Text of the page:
The authors declare that they have no competing interests.
HK drafted the manuscript and was involved in field implementation and data analysis of the study. NC contributed in data management, and statistical analysis. RG was involved in designing of the study and provided overall guidance to prepare the manuscript & acted as a mentor. All authors read and approved the final version of the manuscript.
In Bangladesh, 24 % of the total populations are adolescents. Twelve months intervention was implemented under Demand-Based Reproductive Health Commodity Project (DBRHCP) in two low performing areas: rural Sub-district Nabiganj (population 323,357) and an urban slum in Dhaka city (population 141,912). We evaluated the changes in knowledge of female unmarried adolescents on selected reproductive health issues over the project period in two low performing areas of Bangladesh.
A pre-post study design was adopted. Under DBRHCP, interventions were focused on training of government service providers, disseminating behaviour change materials within the targeted communities, and employing community-based health promoters (Community Support Group and Peer Promoters) to foster linkages between the community and providers. All households were enumerated. A baseline survey was conducted during November 2006 to March 2007 and an end-line survey was conducted during November 2008 to March 2009. Eight hundred female unmarried adolescents (12–19 years) were selected independently for each survey from each study area through systematic random sampling, capturing changes over the 12 months intervention period. Data was analyzed using SPSS. A chi-square test was used to assess the changes in knowledge between baseline and end-line among the female unmarried adolescents.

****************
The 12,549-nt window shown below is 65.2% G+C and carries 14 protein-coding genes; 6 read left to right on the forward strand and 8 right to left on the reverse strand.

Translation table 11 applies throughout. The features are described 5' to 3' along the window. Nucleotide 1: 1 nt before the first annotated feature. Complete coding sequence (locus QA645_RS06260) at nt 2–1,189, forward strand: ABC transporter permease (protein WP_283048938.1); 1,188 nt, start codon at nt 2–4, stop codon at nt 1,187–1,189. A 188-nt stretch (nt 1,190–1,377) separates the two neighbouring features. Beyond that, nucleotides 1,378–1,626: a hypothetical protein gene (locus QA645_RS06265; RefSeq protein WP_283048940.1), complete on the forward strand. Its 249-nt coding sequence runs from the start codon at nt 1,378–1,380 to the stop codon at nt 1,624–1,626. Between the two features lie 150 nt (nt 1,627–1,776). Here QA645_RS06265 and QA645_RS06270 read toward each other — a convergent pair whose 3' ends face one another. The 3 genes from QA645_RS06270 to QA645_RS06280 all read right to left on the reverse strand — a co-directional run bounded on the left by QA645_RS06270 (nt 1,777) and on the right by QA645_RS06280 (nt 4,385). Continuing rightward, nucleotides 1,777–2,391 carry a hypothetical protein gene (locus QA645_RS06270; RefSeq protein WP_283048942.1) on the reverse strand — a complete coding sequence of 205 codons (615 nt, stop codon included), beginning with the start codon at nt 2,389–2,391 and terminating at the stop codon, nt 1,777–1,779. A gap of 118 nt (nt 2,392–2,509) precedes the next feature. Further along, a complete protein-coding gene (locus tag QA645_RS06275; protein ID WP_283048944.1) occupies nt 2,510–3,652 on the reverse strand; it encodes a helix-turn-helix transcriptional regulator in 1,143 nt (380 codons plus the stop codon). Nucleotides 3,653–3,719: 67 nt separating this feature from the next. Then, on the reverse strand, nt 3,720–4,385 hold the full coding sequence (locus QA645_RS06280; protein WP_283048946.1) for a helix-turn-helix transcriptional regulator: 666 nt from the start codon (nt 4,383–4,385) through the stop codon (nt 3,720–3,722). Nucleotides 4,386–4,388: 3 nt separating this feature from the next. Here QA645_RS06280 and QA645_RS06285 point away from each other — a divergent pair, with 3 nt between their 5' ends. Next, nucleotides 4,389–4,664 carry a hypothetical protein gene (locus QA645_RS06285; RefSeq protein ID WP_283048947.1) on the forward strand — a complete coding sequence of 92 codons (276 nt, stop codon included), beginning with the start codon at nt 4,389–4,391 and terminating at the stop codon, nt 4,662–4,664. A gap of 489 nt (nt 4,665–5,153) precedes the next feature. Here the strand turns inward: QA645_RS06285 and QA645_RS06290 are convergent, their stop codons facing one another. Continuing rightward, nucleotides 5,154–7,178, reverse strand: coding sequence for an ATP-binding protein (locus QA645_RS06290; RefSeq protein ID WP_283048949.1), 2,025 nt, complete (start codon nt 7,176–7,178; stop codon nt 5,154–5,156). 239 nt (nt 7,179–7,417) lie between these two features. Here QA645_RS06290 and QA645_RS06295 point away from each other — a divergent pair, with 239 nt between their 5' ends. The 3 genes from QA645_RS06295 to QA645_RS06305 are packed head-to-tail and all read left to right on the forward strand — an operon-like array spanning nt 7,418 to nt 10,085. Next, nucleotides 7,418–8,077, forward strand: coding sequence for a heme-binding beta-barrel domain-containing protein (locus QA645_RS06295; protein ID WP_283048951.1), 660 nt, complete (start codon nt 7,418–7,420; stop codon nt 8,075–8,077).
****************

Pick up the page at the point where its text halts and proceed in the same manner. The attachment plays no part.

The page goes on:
Female unmarried adolescents had significantly increased knowledge at the end-line about measures to be taken during menstruation like: using clean and dry cloths. Overall, two-third of female unmarried adolescents knew about Family Planning (FP) methods in both study areas but had significantly increased knowledge on injectables and condoms at the end-line. Overall knowledge on Human Immunodeficiency Virus/Acquired Immune Deficiency Syndrome (HIV/AIDs) was markedly different in the urban and rural areas, but a significantly higher proportion of female unmarried adolescents knew about HIV/AIDs from relatives and school curricula, and had increased knowledge about mode of transmission of HIV/AIDs, like: receiving blood from an HIV infected person and using a HIV infected needle or syringe, at the end-line. A significantly higher proportion of female unmarried adolescents reported sexually transmitted infection (STI) related symptoms at the end-line compared to baseline. Overall variation in knowledge about Government healthcare facilities, Non-Government Organization (NGO) healthcare facilities and private healthcare facilities was found in both study areas, but awareness was increased about the type of healthcare facilities at the end-line.
The improvement of the female unmarried adolescents’ knowledge on selected Reproductive Health (RH) issues suggest that the interventions affected RH related knowledge reported in the study. These interventions can be adapted in the health service delivery system to enhance people’s knowledge on RH issues to achieve RH for adolescents.